(Okay, I'll go wipe my nose off now.) ;-)

7. Pretty much everyone else in my blog list
Go ahead and call me a cheater if you like, but I'm serious! What can I say? I look at the web-tracker stats for this site, and I see that more than sixty percent of the visitors are coming from referring links. Dozens of hits every month are referrals coming off of the Snabulus blog (includes both Don and Ladybug), second in volume only to Google. Interestingly, Pandabonium is currently second in line followed by new acquaintance Nikkipolani, followed not far behind by Mick, Swinebread, and Olivia. Another recent acquaintance, Santa Fe-based artist and writer San, gets many dozens of comments on every post on her blog, as does Cambridge-based astronomer/philosopher QUASAR9, a testament to both the must-read quality and the fame of those two individuals. Meanwhile, architect and kayaking hero FH2o (aka "Unker" Francis) and his Kuching Kayaking are now regularly featured in Malaysian tour guides and attract quite an international following. Bahraini composer/musician Hashim is apparently a much sought-after commodity for the film background music market in his corner of the world (and has had his work pirated for commercial use, unfortunately), and for a very good reason. Then there are people like Agus, Happysurfer, @Low@, Selba, Um Naief, and Wendy whose human qualities have earned them their followings, some like Robin who do it with religious and/or philosophical insight, and others like Shlemazl or Pa've who earn their fame through vociferous controversy. Sadly, a few very significant voices, namely Chris in Manitoba, Leilouta, Saba, and YD, have suddenly disappeared with little or no explanation, and their absence is missed.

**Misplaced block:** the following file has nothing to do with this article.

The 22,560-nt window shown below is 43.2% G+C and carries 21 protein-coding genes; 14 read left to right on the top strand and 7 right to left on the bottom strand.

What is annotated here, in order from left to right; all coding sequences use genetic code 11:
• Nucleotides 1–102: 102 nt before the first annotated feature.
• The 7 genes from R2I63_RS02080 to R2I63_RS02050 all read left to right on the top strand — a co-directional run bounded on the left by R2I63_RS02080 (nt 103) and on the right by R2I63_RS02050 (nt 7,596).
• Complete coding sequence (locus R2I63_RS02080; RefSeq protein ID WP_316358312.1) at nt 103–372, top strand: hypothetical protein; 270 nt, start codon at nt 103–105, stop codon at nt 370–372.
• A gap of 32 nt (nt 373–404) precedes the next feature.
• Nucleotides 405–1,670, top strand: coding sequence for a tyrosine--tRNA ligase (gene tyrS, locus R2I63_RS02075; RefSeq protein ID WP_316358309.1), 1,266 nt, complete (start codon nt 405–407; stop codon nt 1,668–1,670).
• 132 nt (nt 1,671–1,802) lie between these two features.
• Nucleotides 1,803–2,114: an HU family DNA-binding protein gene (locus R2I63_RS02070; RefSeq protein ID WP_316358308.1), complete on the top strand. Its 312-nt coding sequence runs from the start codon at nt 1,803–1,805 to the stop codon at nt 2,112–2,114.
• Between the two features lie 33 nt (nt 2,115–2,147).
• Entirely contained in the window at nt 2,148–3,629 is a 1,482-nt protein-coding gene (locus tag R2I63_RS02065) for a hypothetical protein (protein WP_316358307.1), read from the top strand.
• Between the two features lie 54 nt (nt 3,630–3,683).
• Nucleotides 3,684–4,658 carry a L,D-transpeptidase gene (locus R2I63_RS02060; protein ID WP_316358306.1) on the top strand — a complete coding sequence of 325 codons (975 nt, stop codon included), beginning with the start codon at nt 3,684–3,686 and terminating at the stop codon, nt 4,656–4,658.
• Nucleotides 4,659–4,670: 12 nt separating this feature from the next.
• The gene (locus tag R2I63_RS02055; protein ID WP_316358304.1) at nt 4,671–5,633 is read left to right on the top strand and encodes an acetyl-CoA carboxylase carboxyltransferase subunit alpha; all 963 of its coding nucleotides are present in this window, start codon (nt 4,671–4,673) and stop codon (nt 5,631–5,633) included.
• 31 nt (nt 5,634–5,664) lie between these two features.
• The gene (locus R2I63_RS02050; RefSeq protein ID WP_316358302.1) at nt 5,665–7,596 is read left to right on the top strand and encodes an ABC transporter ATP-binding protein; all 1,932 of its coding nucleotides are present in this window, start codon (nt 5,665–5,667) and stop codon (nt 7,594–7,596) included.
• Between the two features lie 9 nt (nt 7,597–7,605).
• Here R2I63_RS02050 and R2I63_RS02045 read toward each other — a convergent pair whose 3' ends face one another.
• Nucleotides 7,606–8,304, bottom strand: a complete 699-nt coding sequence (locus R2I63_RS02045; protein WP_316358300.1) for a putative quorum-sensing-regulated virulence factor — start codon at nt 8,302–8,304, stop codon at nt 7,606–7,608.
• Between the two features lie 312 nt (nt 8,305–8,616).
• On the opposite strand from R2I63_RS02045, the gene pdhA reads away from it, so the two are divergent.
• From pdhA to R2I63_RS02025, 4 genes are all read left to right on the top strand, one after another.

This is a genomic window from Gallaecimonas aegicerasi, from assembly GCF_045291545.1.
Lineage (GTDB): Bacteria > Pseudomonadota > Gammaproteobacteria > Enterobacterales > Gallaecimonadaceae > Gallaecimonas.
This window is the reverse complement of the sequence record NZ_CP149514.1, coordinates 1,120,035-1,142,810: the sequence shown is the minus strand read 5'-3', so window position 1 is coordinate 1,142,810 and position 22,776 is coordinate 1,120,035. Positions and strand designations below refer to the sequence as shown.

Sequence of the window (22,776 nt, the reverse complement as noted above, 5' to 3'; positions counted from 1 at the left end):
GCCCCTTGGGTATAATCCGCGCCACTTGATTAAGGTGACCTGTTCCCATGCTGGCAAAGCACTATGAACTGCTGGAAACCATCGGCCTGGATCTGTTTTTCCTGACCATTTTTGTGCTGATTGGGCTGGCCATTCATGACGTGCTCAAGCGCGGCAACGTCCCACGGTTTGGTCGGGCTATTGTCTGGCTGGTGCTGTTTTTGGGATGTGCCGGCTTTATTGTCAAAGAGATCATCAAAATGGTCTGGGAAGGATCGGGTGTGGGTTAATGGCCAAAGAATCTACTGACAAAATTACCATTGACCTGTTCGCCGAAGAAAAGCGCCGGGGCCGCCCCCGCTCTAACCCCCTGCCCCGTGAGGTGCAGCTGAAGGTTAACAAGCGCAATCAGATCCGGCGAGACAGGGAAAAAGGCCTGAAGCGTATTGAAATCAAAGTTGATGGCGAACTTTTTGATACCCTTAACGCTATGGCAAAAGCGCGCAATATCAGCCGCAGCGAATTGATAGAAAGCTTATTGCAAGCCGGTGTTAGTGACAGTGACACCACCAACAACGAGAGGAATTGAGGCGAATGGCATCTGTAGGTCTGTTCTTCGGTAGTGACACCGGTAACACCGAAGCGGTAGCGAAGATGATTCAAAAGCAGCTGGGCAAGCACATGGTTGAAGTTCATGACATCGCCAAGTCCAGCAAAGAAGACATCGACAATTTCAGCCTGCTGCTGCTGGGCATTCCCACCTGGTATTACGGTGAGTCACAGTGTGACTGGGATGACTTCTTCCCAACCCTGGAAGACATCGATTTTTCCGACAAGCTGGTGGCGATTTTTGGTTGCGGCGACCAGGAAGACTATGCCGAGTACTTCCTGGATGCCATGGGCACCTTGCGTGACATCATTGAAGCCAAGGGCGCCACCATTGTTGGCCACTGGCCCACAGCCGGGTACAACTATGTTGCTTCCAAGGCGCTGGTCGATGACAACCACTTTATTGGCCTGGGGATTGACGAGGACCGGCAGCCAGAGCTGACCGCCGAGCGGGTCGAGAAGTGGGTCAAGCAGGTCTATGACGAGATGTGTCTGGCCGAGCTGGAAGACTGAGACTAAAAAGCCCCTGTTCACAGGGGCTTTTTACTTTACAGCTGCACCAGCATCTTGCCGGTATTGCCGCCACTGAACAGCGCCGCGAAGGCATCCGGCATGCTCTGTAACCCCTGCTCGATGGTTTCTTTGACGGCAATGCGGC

If I missed anybody it's because you haven't been posting much lately!!!! GET WITH IT!!!!!!!

Now...who should I tag? about going in the order of blog referrals? That would mean:

Don and/or Ladybug - Maybe one of them will actually do this.
Pacific Islander - I know he doesn't like tags, but fair is fair. Besides, his answers could be interesting!
Nikkipolani - Since she has brought me so much publicity lately, I hope to get to know her a little better!
Mick - I also very much doubt he'll do this, but as interesting as his writing is, and with the incredible wealth of experience he's had, I really hope he does.
Swinebread - He has met a lot of names in the comic world, and I hope to hear about it!
Olivia - She has already talked at length about her unique and/or bizarre qualities, but I hope m'lady Olivia will share some of the famous people she has met.
Happysurfer - Anything to get her to lay off the commercial plug posts for a bit!

Yoroshiku onegaishimasu!